Titus Groan covers a year in the life of its eponymous protagonist, but the strange thing is that it's the first year of his life. When the book opens, the wife of the Earl of the great castle of Gormenghast has just given birth to the Earl's heir, Titus. The earldom that Titus will inherit is a strange one, comprised of a colossal, labyrinthine castle filled with strange rooms and secret passageways, and the peasants' hut-like dwellings that cling like barnacles to the castle's side--but no one in the castle really thinks about them too often, so who cares?
Titus doesn't do a whole lot but eat and poop, so the burden of being the main character in Titus Groan falls to Steerpike, an ambitious young man whose career in the castle begins in the kitchen, but through a calculated scheme of flattery and manipulation increases his standing with the Earl and his family.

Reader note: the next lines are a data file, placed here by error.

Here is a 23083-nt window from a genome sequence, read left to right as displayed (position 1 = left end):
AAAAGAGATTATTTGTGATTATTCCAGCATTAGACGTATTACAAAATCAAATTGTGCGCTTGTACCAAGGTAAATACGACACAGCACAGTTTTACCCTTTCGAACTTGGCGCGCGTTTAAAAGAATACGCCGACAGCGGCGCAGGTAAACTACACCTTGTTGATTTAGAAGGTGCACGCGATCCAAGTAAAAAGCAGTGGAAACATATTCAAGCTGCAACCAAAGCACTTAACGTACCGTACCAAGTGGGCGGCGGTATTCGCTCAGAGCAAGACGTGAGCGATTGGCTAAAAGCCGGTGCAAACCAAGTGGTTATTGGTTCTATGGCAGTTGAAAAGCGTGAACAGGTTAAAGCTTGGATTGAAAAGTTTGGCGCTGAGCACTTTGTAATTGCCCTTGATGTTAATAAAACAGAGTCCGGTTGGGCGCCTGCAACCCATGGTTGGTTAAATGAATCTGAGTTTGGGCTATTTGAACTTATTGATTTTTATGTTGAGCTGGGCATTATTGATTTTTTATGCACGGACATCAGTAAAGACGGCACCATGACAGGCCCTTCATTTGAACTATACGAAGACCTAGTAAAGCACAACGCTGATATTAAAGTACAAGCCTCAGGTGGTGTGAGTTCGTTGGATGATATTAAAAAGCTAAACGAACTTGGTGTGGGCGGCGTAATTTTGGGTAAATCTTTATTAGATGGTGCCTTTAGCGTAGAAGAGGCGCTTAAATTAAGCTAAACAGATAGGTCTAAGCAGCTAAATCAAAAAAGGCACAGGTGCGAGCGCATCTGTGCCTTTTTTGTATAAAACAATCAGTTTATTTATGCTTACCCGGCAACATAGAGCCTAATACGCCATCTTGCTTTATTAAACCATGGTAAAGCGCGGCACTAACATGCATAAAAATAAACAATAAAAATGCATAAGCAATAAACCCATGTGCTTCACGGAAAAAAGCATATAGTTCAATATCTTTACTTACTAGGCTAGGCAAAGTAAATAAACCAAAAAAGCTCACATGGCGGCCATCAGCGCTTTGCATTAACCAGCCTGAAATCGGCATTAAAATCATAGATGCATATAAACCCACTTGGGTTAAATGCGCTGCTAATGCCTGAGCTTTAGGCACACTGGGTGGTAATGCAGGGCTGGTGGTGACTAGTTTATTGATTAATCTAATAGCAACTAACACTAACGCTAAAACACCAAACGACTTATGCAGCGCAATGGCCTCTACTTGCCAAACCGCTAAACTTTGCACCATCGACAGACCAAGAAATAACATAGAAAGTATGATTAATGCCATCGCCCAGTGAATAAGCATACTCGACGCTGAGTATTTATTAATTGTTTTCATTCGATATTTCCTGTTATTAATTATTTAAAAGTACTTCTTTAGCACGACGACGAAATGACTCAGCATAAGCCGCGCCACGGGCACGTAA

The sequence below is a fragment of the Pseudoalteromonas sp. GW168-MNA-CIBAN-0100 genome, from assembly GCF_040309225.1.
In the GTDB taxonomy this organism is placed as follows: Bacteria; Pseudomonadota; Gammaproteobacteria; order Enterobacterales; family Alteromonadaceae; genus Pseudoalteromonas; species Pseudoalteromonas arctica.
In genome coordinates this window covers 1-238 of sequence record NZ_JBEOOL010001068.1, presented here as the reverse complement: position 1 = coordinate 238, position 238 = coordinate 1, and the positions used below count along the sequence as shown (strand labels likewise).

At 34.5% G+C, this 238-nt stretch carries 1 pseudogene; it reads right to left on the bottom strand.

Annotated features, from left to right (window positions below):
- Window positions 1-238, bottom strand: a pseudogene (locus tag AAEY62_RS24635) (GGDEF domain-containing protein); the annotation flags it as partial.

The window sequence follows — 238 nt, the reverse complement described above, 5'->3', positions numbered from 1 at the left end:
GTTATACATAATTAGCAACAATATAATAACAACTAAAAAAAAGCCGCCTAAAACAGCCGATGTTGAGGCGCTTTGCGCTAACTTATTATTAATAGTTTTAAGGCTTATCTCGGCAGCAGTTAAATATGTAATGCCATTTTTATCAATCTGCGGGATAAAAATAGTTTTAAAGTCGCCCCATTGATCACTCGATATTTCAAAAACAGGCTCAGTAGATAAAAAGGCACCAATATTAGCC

I have seen the Gormenghast trilogy mentioned in various sources to be a more deserving compliment to the Harry Potter books; supposedly laden with the same fantastic charms but with more literary merit. This isn't far off; though there is no magic in the world of Gormenghast, the whimsically named characters--like Flay, Swelter, and Dr. Prunesquallor--and the inventiveness of the castle--which, to name one example, contains a room filled floor to ceiling with the painted roots of a giant tree--are certainly Rowlingesque.
But while Peake seems to have an easier time using language to build his world than Rowling, Titus Groan lacks some of the affability of the Potter series. Of the ensemble cast, only two characters attract any real interest or exhibit any likeability--the well-employed Steerpike, and the criminally underused Fuschia, daughter of the Earl. Perhaps this aspect of the series improves in the next book, in which Titus will be older--but I have not yet decided if I'm going to get that far.